Cades Cove Handicapped Accessible Trail Open To Public. National Park officials celebrated the completed trail accessibility project in Cades Cove at the historic John Oliver Cabin. The new trail meets standards of the Architectural Barriers Act (ABA) and provides access for visitors of all ability levels to one of Cades Cove’s most popular historic homesites.
“The work of making our parks more accessible for all is so important,” said Superintendent Cassius Cash. “Now all visitors have the opportunity to leave the roadway and be more fully immersed in the Cades Cove story through a trail experience within the historic landscape.”
The trail provides a unique view across the pastoral fields associated with the home of John and Lucretia Oliver, Cades Cove’s first European settlers. The family settled in Cades Cove in 1818. The path provides fantastic wildlife viewing opportunities for deer, turkey, bears, and grassland birds. The half-mile, paved trail is approximately eight feet wide to provide adequate space for wheelchairs and other mobility devices to pass one another. Funding for the project was made possible through a $150,000 donation provided by the National Park Foundation and a $57,000 donation provided by the Friends of the Smokies.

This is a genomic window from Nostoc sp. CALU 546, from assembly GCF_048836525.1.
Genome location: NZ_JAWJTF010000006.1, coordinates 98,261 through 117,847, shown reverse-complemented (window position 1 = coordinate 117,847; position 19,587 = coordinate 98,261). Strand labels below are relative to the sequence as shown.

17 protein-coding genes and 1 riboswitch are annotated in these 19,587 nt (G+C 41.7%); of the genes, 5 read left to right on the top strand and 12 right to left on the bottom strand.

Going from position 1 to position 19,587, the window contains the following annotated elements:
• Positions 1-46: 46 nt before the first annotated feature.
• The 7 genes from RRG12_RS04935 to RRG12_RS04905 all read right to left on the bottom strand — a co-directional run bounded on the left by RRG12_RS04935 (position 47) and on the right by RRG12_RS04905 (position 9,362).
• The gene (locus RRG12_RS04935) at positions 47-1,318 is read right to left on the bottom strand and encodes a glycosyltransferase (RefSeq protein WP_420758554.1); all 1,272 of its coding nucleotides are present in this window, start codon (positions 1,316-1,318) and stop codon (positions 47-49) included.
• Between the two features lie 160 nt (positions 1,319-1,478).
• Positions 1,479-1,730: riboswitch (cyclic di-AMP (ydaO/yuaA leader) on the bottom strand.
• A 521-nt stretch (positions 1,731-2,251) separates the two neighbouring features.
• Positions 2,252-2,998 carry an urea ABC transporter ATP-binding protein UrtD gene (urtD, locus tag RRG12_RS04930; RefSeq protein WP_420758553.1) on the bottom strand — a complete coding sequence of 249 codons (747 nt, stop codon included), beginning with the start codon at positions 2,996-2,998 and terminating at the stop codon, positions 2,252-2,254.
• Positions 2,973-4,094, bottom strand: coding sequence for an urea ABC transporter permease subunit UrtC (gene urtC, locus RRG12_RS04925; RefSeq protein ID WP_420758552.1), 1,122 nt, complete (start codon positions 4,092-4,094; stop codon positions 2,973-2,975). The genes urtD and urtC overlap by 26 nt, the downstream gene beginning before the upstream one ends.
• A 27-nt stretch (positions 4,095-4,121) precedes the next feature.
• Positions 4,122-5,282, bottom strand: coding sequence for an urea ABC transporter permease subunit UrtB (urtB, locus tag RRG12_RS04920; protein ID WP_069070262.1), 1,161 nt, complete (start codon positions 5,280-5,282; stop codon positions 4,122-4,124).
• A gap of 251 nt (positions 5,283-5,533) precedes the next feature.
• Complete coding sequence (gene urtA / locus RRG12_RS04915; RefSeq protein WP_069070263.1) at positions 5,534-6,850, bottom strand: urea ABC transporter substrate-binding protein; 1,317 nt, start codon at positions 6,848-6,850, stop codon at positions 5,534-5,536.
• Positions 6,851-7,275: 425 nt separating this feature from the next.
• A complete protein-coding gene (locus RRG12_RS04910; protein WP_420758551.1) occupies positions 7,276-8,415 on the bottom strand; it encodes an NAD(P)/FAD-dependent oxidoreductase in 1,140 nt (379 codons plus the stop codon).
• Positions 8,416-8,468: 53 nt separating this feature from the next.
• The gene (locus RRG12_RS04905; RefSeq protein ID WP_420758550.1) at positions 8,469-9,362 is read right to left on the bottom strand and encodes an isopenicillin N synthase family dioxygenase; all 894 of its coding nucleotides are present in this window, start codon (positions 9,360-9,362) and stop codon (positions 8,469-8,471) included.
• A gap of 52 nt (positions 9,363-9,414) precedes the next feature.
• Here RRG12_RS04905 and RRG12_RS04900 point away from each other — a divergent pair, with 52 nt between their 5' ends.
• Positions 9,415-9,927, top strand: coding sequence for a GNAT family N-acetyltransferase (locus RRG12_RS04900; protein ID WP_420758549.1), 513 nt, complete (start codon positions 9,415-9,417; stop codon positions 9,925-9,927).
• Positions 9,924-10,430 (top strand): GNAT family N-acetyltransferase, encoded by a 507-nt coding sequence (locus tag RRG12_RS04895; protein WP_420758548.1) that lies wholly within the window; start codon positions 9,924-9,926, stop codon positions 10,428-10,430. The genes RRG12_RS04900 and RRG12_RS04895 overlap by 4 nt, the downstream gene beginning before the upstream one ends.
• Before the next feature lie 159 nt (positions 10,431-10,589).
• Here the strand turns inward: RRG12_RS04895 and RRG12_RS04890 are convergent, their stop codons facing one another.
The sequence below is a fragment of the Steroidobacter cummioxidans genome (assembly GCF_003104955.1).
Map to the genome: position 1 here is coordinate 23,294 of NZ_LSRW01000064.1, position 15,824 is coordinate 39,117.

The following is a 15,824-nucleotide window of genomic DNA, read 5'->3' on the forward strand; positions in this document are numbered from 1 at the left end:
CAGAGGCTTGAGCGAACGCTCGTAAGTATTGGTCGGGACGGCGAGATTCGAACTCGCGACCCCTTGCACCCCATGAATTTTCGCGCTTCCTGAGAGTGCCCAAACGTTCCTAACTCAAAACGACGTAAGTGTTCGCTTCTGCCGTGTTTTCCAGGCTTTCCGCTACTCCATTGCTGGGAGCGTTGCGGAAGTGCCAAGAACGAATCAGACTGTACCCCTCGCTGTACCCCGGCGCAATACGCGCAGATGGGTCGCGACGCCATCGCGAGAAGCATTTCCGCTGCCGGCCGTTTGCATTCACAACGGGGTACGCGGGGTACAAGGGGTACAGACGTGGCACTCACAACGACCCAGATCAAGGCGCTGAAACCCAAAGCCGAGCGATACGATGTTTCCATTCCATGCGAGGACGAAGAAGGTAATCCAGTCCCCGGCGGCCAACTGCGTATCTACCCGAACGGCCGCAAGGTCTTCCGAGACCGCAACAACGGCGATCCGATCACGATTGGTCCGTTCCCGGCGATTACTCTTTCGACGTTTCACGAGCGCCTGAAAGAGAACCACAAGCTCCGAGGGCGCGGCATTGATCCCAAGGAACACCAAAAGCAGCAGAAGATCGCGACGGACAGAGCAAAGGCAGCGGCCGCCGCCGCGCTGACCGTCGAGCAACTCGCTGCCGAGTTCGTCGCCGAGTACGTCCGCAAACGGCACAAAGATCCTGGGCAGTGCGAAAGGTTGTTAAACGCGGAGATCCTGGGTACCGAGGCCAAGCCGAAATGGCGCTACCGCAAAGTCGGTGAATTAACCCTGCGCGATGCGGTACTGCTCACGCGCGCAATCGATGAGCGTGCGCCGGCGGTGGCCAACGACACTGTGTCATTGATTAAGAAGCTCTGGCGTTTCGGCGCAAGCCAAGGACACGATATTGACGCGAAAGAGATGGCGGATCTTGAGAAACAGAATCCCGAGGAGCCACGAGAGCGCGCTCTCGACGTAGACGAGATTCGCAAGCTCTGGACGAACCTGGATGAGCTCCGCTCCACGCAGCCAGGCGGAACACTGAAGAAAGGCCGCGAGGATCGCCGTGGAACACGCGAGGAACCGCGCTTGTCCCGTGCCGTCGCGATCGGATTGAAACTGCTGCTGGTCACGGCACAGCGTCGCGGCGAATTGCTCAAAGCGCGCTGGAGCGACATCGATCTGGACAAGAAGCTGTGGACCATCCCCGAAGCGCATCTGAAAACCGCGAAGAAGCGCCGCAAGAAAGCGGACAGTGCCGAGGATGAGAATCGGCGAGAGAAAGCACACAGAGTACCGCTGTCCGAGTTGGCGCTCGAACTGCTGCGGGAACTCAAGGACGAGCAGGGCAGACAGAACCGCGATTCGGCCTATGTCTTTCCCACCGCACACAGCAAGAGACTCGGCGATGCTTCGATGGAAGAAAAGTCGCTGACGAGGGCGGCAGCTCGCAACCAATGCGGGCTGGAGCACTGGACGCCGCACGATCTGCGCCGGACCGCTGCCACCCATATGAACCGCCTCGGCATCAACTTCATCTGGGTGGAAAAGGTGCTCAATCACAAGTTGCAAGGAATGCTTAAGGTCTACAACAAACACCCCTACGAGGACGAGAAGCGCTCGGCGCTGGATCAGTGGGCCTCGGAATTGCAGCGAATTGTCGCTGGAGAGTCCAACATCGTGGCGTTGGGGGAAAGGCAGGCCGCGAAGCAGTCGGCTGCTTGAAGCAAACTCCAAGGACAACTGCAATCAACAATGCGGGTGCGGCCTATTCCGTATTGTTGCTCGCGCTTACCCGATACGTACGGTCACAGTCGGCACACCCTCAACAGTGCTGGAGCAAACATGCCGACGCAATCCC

“It is such an honor to partner with Superintendent Cash and his staff in helping fulfill this vision of making park experiences more accessible,” said Sharon Pryse, Board of Directors Chair for Friends of the Smokies. “We’re grateful for the donations of all our ‘Friends’ who make it possible for us to support special park projects.”
“The new trail provides a pathway for all to experience the natural wonder and history of Cades Cove,” said Will Shafroth, President and CEO of the National Park Foundation. “Thanks to the initiative of Friends of the Smokies and support from NPF and our donors, more people will be able to access and to share the beauty of this place.”
Smoky Mountain Elk Rut is on. The call of the wild echoes in the Smokies as Bull Elks seek mates.
Early autumn sends the powerful mating call of bull elks across many areas of the Smokies during the fall breeding season. This loud bugling sends a challenge to other males in the area, and attempts to attract cows for the bull’s harem. Known as the rut, this annual fascinating ritual, which occurs during mid September through October, is played out each day during the elk mating season.Continue reading…
Great Smoky Mountains National Park will resume daytime traffic closures due to road paving along an 8-mile section of Newfound Gap Road from Chimneys Picnic Area to Newfound Gap beginning August 16, 2021. The project, which began in March of 2021, is expected to be completed by November 30, 2021. This deadline is subject to change depending on weather delays.Continue reading…